Within your organization, you should already have a process for recording and dealing with disciplinary matters. The organizational procedures set by human resources or management should be followed before interjecting your own project team discipline approach. If there is no clear policy on team discipline, you need to discuss the matter with your project sponsor before the project begins. In the matter of disciplinary actions, take great caution—you are dealing with someone’s career. At the same time, discipline is required or your own career may be in jeopardy.

As you begin to nudge team members onto the project track, document it. Keep records of instances where they have fallen off schedule, failed to complete tasks, or have done tasks halfheartedly. This document of activity should have dates and details on each of the incidents, and it doesn’t have to be known to anyone but you. Hopefully, your problematic team members will turn from their wicked ways and take your motivation to do their jobs properly. If not, when a threshold is finally crossed, then you must take action.

Following an Internal Process

Within your organization there should be a set process for how an unruly employee is dealt with. For some organizations, there’s an evolution of a write-up, a second write-up, a suspension of work, then ultimately a firing. In other organizations, the disciplinary process is less formal. Whatever the method, you should talk with your project sponsor about the process and involve her in any disciplinary action.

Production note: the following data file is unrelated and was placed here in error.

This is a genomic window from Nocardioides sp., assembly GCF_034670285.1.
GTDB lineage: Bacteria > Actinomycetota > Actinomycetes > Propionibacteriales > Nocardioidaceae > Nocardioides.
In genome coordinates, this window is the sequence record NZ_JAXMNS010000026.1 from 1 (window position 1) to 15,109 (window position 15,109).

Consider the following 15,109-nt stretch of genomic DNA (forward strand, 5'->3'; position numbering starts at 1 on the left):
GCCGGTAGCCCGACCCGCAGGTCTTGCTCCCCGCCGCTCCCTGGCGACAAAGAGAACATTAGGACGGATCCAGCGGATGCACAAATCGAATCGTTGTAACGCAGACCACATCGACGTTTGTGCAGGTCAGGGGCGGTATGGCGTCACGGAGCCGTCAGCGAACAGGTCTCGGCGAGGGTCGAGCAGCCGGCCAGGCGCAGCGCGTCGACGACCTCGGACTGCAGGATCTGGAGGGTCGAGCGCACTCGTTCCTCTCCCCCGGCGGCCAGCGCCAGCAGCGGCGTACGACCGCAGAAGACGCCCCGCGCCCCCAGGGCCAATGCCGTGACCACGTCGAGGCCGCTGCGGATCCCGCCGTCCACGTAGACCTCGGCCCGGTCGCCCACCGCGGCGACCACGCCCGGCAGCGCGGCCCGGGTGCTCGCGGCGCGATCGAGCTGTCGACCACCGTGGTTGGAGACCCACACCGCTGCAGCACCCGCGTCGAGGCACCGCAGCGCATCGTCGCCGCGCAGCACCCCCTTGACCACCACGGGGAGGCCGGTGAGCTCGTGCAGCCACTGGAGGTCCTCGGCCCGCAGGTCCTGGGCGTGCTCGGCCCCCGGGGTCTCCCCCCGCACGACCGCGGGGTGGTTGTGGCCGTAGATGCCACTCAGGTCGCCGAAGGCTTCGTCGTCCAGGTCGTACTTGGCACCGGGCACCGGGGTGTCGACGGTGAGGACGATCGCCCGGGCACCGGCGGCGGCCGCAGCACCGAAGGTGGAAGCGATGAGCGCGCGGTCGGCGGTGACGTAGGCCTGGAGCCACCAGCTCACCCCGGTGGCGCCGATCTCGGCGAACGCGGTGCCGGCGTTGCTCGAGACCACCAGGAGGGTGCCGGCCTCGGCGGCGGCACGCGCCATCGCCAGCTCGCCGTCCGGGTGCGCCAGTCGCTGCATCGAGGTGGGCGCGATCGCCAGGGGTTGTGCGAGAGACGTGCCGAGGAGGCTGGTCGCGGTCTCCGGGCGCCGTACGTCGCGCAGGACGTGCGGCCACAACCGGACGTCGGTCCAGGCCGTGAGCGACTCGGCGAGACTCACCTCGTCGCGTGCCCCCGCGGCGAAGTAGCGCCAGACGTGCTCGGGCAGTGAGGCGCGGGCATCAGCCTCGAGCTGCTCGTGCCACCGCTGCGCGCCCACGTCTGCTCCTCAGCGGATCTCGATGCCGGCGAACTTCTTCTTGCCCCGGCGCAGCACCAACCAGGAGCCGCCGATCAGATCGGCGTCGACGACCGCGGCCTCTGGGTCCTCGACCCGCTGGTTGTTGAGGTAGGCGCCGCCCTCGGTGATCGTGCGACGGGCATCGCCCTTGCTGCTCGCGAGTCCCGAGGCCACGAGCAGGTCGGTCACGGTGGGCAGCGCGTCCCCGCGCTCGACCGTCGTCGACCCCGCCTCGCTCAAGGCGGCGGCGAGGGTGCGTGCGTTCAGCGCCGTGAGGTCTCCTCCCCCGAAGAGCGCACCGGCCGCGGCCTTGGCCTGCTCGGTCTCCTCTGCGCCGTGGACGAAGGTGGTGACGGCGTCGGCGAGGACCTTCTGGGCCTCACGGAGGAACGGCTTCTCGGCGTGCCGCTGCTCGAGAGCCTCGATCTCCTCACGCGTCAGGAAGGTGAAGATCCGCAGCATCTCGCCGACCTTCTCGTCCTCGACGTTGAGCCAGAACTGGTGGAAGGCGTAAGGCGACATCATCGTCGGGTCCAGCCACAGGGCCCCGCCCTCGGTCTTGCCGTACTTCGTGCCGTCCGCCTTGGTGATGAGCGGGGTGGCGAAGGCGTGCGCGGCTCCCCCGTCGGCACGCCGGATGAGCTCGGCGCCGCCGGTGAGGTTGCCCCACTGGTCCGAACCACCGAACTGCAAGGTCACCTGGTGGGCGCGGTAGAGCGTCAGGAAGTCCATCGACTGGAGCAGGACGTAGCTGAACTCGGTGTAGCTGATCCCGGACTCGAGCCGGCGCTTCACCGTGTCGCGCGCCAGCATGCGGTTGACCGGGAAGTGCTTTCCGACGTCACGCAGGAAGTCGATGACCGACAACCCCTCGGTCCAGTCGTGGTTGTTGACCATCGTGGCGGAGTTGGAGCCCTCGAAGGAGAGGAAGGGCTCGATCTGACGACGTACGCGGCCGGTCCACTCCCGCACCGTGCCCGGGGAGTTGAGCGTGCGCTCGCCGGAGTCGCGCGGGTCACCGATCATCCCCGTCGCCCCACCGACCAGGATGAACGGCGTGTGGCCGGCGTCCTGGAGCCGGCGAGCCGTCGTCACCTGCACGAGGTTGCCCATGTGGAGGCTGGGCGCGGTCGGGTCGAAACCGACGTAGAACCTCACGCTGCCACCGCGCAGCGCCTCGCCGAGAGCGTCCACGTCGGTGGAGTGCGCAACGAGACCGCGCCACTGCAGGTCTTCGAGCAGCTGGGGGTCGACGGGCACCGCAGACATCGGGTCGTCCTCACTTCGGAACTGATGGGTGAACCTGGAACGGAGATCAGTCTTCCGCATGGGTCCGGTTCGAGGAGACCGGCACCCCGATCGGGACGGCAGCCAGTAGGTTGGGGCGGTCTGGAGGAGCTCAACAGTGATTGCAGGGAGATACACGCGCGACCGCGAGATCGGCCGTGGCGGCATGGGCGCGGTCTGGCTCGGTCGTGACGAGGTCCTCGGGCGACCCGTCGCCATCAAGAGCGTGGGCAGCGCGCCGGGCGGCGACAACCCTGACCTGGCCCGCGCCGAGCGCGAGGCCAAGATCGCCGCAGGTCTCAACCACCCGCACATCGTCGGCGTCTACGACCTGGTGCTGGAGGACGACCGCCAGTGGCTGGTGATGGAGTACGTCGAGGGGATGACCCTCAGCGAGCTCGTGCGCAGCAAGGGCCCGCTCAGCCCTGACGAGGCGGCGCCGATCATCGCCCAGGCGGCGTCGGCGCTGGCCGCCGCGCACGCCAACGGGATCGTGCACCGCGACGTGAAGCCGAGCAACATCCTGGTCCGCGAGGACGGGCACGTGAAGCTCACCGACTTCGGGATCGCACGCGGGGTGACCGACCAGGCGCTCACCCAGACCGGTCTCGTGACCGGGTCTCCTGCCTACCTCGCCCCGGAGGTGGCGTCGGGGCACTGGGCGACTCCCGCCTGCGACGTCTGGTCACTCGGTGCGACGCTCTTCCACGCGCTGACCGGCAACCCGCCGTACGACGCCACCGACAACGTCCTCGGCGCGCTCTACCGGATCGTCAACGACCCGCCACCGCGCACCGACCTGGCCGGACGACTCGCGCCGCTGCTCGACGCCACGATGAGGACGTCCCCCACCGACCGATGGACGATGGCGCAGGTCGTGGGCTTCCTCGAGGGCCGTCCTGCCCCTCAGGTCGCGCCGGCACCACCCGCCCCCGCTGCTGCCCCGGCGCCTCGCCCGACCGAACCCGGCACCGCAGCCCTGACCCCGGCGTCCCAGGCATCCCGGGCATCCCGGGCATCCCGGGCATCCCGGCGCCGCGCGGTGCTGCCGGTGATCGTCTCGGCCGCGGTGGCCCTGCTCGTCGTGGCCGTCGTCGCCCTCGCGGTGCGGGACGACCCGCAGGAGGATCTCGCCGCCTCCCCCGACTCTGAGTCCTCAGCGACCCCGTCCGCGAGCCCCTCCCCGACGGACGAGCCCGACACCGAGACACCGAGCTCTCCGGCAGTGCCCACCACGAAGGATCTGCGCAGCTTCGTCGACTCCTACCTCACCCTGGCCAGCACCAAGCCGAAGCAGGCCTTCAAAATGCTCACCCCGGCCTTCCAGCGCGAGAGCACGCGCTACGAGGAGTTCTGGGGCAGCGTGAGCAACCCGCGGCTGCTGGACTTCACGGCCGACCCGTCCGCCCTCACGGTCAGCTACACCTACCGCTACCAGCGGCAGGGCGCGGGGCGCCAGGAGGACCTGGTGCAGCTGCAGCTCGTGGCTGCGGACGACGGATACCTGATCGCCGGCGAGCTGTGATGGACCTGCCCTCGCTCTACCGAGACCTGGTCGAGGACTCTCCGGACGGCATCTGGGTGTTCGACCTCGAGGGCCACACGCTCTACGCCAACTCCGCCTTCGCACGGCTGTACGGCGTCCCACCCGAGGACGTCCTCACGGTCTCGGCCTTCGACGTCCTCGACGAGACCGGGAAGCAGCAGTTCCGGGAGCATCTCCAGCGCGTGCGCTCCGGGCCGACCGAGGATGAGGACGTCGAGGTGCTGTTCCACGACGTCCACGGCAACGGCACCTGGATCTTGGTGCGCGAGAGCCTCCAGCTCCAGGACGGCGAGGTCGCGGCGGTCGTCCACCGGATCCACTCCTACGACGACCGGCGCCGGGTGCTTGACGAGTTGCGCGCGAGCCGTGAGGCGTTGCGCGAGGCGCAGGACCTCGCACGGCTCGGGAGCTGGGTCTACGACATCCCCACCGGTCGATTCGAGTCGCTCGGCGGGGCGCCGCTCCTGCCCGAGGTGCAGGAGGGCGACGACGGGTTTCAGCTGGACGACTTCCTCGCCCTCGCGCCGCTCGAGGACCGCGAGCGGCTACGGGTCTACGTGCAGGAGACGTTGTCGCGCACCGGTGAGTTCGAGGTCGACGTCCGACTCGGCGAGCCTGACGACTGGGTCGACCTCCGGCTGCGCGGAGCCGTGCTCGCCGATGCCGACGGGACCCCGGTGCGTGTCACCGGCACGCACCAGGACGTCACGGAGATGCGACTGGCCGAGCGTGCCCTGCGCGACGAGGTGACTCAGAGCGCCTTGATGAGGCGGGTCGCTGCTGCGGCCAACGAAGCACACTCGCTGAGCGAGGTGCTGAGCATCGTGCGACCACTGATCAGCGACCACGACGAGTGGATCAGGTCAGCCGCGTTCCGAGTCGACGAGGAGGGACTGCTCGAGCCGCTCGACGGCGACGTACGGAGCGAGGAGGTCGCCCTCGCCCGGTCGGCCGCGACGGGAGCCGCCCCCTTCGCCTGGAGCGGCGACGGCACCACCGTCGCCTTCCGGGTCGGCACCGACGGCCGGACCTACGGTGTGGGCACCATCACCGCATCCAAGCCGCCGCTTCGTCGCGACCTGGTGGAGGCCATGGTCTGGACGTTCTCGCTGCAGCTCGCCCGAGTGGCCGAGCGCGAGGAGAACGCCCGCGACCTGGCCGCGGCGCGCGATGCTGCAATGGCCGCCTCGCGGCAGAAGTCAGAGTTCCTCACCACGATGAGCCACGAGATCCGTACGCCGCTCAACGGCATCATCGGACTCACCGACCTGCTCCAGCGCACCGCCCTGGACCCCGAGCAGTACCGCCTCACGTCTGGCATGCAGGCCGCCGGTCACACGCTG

In all instances of disciplinary action, it would be best for you and the employee to have the project sponsor or the employee’s immediate manager in the meeting to verify what has occurred. This not only protects you from any accusations from the disgruntled team member, but it also protects the team member from your disappointment by having a member of management present.

Removal from a Project

Depending on each situation, you may discover that the team member cannot complete the tasks required of him on the project, and removal from the project may be the best solution. In other instances it could be that the team member refuses to complete the work assigned to him for his own reasons and is a detriment to the success of the project. Again, removal from the team may be the most appropriate action.

Removing someone from the project requires tact, care, and planning. A decision should be made between you and the project sponsor. If you feel strongly that this person is not able to complete the tasks assigned to him, rely on your documentation as your guide. Removal of a team member from a project may be harsh, but it’s often required if the project is to succeed.